Look, the President doesn't spend a whole lot of time focused on polling.

Q: I was going to ask you, how often do you guys poll?

MR. GIBBS: We don't poll. I think the DNC polls. The President isn't fixated on the ups and downs in polling. If we were, we'd have quit two years ago this summer, if ever even run for President.

Q: Does it cause any -- to the extent you do pay attention to it, is there any sort of soul searching? In other words, are you thinking maybe our message isn't effective, or is there any sense that maybe what we're trying to sell is not resonating and not --

MR. GIBBS: No, because I think in your -- I think in your poll, if you -- you know, in your polling, if you read the plan, what's one the numbers -- 56/38, right?

Q: I don't have the exact numbers here -- (laughter.)

Q: I thought you guys don't follow the polls. (Laughter.)

Q: Yes, exactly.

MR. GIBBS: Once again, a series of teachable moments. Well, I watch NBC for God's sakes, Chip. (Laughter.) Chip missed the opportunity to ask me about his poll.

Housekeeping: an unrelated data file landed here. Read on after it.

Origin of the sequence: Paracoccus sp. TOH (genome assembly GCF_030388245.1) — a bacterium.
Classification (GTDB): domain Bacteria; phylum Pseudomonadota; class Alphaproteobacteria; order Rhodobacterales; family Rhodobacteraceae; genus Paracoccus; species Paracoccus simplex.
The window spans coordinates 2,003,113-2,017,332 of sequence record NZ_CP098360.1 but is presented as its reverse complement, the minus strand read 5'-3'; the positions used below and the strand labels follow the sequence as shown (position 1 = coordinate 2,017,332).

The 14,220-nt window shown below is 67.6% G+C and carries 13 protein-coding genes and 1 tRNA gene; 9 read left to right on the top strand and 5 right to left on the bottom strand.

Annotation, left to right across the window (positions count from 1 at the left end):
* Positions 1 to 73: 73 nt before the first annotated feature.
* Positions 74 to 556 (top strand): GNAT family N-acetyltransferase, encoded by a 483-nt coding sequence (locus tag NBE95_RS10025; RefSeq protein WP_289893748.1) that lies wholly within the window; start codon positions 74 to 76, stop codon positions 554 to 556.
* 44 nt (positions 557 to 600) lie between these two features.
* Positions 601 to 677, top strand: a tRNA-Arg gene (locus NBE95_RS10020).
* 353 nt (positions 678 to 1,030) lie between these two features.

Q: Forty-two percent now say the President's plan is --

MR. GIBBS: Yes. I think if you read the full poll, it's different than the executive summary.

Q: I did kind of give you that one.

MR. GIBBS: Yes, I sort of took it. But I think -- a couple things, and I talked a little bit about this this morning. Obviously we've been having a series of these debates for decades. I think many of the same lines of attack that you see in some cases being used today are the same that were used as we debated the creation of Medicare, you know, big government-run health care program; doctors won't be able to make decisions.